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Maxwell-Einstein conflict

  1. Jun 15, 2003 #1
    Galileo-Maxwell conflict

    Hey all.

    I need to write a small essay on their conflict, and I can't seem to find any information anywhere.

    If anyone can help me, I would truly appreciate it.

    Last edited by a moderator: Jun 16, 2003
  2. jcsd
  3. Jun 15, 2003 #2
  4. Jun 16, 2003 #3


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    The only possible conflict involving the 2 it the conflict Maxwell created in 1867 amounsts the world of Physics with his reveation that the speed of light is indpentdant of the motion of the observer. Einstein resolved that conflict in 1905 with his paper on Special Relativity
  5. Jun 16, 2003 #4
    My bad, it's Galileo-Maxwell, not Einstein-Maxwell
  6. Jun 16, 2003 #5


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    There really isn't a conflict with some specific, conventional name attached to it. What I think you're looking for is the difference between Galiliean relativity and Einsteinian relativity -- i.e. the difference between a Galilean and a Lorentzian coordinate transformation. Search the web for "Galileo Lorentz transform" and you'll probably find what you're looking for.

    - Warren
  7. Jun 16, 2003 #6
    Maxwell wasn't yet 50 years old when he died. I wonder what might have happened if he had lived and worked longer. Would he have guessed the required transformation for preserving the form of his electromagnetic equations? He never considered them in a moving coordinate system, as far as I know. But he was one smart cookie and there's no telling what he might have scooped on the way toward a relativity theory. But, alas, he died.

    Galileo never studied electrical or magnetic phenomena, as far as I know. He doesn't seem to have had any theory about light propagation either, except that he believed it was of finite speed and not instantaneous. This was demonstrated by danish astronomer Römer after Galileo was dead.
  8. Jun 19, 2003 #7


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    Well, that's even worse! Galileo died centuries before Maxwell!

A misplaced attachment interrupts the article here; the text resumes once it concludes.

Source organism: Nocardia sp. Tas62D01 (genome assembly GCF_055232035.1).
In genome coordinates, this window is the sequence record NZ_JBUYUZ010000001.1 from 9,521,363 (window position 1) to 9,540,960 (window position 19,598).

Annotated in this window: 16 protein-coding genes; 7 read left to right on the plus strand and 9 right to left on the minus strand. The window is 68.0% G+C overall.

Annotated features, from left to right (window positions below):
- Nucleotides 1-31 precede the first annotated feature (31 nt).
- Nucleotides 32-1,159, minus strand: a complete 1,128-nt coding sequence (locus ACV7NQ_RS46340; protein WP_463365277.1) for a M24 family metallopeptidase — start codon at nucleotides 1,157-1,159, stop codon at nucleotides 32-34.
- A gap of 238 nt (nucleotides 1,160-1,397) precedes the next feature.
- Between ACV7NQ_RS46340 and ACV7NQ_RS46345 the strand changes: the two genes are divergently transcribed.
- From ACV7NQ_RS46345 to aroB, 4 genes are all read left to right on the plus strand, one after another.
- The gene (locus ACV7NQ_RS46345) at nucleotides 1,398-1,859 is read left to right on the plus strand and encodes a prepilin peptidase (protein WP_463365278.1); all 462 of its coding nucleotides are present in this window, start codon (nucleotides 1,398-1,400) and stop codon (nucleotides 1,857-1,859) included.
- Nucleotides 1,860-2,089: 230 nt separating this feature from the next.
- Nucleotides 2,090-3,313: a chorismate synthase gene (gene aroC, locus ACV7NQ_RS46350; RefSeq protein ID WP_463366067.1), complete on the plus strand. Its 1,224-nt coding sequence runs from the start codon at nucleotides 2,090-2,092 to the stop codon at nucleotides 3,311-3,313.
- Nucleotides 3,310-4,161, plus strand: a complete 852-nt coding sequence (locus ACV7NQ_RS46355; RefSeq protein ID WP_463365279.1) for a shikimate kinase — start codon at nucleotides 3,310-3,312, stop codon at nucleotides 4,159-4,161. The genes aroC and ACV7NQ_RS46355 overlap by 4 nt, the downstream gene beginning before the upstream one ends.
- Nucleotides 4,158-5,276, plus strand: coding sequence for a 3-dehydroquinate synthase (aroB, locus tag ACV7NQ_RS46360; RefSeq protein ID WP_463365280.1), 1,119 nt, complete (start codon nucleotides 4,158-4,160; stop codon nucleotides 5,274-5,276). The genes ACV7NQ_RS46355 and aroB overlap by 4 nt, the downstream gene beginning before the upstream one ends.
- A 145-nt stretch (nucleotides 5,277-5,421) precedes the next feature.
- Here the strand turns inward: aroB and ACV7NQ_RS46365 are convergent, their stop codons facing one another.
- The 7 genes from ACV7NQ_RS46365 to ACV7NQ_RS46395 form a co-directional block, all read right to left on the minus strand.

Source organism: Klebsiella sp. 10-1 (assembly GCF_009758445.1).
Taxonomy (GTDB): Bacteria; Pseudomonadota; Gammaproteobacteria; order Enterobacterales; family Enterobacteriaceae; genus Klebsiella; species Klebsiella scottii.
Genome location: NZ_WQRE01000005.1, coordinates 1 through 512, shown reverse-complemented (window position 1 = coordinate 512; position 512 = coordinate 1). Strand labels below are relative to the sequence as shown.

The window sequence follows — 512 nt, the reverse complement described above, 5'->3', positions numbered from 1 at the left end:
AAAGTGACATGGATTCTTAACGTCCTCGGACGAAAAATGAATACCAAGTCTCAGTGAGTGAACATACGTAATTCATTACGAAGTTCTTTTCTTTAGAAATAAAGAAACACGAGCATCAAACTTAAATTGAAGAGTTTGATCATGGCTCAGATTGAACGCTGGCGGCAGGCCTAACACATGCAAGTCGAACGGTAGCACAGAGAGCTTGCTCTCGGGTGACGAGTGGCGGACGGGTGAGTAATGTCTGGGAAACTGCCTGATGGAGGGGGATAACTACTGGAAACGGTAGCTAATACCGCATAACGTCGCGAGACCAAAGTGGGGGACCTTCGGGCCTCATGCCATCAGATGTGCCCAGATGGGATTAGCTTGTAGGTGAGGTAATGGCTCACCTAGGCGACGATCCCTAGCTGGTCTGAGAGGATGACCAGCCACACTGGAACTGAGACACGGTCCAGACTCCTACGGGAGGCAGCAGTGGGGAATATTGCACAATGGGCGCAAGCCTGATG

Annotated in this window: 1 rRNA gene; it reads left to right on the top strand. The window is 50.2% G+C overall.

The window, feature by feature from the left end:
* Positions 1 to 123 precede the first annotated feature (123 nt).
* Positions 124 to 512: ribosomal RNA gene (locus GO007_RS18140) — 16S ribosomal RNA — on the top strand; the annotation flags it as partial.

You probably are referring to Galileo's concept of "relativity"- that if you in a sealed carriage moving at a constant speed in a straight line, you cannot do any experiment that will show that you are not standing still. That's, in a sense, expressed by "F= ma". All we can feel are forces and they depend on acceleration, not speed.

    Maxwell's equations for electro-magnetic force, however, make the force on a charged body by a magnetic field dependent on the speed of the electron. That is, a person in a sealed carriage, moving at a constant speed in a straight line, can theoretically do an electro-magnetic experiment (say on a light beam staying entirely inside the carriage) to determine the carriage's "absolute" velocity. That was the idea of the Michelson-Morley experiment whose null result led to Einstein's relativity.
  9. Jun 19, 2003 #8
    the conflict that you have in mind may be the one between 'Galilei-invariants' and 'Lorentz-invariants'. These were two sets of invariants which were in contradiction with each other around ~1900, the first stemming from mechanics, and the second from electrodynamics. HallsofIvy has pointed out some details...
  10. Jun 19, 2003 #9
    Galilean and Lorentz transformations are not actually in conflict for relative speeds that are very much smaller than lightspeed. The Lorentz reduces to approximately the Galilean in that case. Around 1900, nothing was known to go fast enough to challenge lightspeed in empty space, although radioactivity charged particles (beta rays) were getting closer to it than anything before.
  11. Jun 20, 2003 #10
    I think it's not a question of 'approaching light speed'. Just think about the effect of e.m. induction (discovered by Faraday in 1842 or so...). When the coil moves, and the magnet is at rest, the effect is easily explained via the Lorentz force. Which requires moving charges. But induction will also work when the magnet moves, and the coil is at rest. This can not be explained by Galilei transformation. It is, however, explained by Lorentz transformation, which predicts that, if a magnetic field is transformed into motion, there will be an extra electric field. You can demonstrate this very easily in class, where the velocities involved are only some cm/s. I think this is where the conflict originated: the strange transformation behavior of e.m. fields.
    I think some people introduced ether theory to save the Galilei transformation. So an experimentum crucis was needed to judge over ether theory. That's where Michelson-Morley comes in. I know, up to today, there are some people who doubt the standard interpretation of MM. But I believe the interpretation is correct, there is a null result, and ether theory must be abandoned in favour of Special Relativity.
  12. Jun 21, 2003 #11

    Both the lorentz force equation and the E-B transformation equations depend on v/c factors. That means whenever the magnitude v is tiny compared to c (galilean reduction), then the lorentz force equation just ought to reduce to straight electrostatic force (with no electromotive term) and the transformations reduce to separated, unchanged electrical/magnetic components. So, common induction phenomena must depend always on having large enough v/c, or else the magnetic component normal to the velocity v must be huge enough to compensate for tiny v/c. How else can an ordinary lab experiment demonstrate EM induction?
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